A Fulton County judge is now deciding a lawsuit over whether Georgia public colleges should award in-state tuition to some young immigrants approved under a federal program that grants them temporary U.S. resident status.
At a hearing held Tuesday, Fulton County Superior Court Judge John Goger heard arguments from the plaintiffs and the University System of Georgias Board of Regents but postponed making a decision.
We dont know how its going to turn out, said Raymond Partolan, a Mercer University student who is a plaintiff in the lawsuit.
Partolan attended the hearing and said the judge could come back with a decision at any time.
Thirty-nine young immigrants who qualify for the federal program known as Deferred Action for Childhood Arrivals sued the Board of Regents in August. The argument made by their attorney Charles Kuck has been that the university systems own policy manual grants in-state tuition to residents with lawful presence in the country.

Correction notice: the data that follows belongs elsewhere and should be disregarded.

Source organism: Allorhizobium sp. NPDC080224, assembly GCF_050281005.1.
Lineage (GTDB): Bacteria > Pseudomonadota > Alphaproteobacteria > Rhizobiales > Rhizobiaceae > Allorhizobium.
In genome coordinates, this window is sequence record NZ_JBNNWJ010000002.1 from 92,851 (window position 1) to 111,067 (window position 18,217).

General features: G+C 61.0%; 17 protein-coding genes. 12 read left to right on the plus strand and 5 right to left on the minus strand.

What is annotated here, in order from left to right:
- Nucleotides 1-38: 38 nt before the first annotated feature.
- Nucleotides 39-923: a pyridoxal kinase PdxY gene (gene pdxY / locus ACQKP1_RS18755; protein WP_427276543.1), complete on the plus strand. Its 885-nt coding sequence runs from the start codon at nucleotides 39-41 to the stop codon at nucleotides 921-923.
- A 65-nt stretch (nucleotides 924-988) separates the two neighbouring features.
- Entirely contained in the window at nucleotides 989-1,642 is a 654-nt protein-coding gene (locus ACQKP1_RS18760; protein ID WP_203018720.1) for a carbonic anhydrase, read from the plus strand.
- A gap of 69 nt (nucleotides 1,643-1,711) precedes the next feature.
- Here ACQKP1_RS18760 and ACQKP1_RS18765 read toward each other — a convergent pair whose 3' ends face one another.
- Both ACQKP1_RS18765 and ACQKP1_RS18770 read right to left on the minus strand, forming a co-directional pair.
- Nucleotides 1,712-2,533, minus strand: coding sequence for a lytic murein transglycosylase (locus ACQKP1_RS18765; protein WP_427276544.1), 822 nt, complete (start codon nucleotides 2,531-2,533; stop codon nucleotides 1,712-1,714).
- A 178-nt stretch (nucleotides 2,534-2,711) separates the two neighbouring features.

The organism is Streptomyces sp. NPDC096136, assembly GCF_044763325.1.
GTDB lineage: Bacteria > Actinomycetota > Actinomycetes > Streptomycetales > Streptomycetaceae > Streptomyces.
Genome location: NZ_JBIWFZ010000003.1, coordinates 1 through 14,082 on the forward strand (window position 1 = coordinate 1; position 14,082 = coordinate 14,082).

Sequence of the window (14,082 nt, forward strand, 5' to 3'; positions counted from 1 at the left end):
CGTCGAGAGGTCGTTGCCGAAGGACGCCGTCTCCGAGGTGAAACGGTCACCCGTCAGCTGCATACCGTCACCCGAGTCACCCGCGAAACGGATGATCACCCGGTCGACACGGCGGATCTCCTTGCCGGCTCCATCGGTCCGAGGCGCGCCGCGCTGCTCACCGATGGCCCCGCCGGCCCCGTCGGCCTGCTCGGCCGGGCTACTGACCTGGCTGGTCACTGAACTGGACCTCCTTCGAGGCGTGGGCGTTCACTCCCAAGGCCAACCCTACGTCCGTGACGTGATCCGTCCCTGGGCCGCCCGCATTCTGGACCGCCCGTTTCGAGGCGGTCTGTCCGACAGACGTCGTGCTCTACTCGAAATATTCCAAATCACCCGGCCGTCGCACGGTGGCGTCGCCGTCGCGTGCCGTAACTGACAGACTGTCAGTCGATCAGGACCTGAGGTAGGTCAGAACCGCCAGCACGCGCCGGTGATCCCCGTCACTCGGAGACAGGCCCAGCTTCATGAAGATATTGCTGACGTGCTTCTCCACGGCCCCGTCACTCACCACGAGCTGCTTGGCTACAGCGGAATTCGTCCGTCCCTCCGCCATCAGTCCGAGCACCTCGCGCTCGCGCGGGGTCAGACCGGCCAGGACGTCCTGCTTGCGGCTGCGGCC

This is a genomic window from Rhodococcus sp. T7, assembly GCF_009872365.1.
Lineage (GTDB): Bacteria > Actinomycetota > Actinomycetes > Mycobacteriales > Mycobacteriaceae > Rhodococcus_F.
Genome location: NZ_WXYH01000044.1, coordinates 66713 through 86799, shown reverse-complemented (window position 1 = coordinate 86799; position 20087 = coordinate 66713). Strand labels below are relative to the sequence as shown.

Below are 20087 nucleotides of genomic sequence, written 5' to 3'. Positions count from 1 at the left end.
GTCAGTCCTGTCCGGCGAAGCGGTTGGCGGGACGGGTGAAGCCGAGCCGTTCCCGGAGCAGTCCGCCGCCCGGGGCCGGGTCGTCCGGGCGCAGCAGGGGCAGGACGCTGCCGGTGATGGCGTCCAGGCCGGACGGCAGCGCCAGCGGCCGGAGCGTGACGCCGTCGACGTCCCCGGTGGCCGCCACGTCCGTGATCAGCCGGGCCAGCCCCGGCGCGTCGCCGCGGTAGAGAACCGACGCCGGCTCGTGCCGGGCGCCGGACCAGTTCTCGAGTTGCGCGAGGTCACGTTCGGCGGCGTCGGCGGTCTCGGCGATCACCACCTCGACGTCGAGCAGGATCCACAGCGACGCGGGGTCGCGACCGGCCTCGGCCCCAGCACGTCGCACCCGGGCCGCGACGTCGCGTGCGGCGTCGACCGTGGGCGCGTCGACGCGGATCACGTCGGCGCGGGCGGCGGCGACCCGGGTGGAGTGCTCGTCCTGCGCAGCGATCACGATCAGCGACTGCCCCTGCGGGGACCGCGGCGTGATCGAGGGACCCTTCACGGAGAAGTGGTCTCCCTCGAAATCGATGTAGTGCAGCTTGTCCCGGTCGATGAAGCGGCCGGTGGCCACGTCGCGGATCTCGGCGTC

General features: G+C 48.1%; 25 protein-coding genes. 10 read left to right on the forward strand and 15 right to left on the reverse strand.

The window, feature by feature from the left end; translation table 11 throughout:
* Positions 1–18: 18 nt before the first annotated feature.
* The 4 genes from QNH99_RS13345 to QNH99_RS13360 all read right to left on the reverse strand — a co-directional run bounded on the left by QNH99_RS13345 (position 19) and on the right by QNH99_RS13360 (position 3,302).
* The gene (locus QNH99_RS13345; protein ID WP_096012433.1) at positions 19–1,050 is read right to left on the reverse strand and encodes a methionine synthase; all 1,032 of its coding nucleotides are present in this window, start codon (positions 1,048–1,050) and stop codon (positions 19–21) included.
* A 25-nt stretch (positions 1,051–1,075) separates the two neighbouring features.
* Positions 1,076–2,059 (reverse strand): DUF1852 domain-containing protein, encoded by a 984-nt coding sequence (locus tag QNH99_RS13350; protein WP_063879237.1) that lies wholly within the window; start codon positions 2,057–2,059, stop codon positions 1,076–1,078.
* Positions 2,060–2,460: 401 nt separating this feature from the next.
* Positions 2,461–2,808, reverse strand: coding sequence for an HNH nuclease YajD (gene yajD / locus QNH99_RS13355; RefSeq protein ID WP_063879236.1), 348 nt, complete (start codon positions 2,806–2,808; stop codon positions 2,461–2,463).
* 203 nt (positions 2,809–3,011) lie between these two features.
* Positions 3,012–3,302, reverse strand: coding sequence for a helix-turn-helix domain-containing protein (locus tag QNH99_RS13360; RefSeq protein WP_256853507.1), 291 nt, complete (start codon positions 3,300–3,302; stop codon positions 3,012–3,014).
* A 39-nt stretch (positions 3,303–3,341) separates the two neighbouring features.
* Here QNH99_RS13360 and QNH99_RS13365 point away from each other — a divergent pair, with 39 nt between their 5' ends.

The U.S. Department of Homeland Security classifies people who have been granted temporary legal status under Deferred Action for Childhood Arrivals as having lawful presence, Kuck said in December.
But attorneys for the state do not agree that the federal agencys classification affects Georgia policy and filed a motion to dismiss the lawsuit.
Last week, the Florida state Senate passed legislation that would allow students to pay in-state tuition regardless of immigration status as long as they have attended a Florida high school for three years and enroll in college within two years of graduating.
The time is now Partolan said of Georgia following Floridas lead.
To contact writer Andres David Lopez, call 256-9751.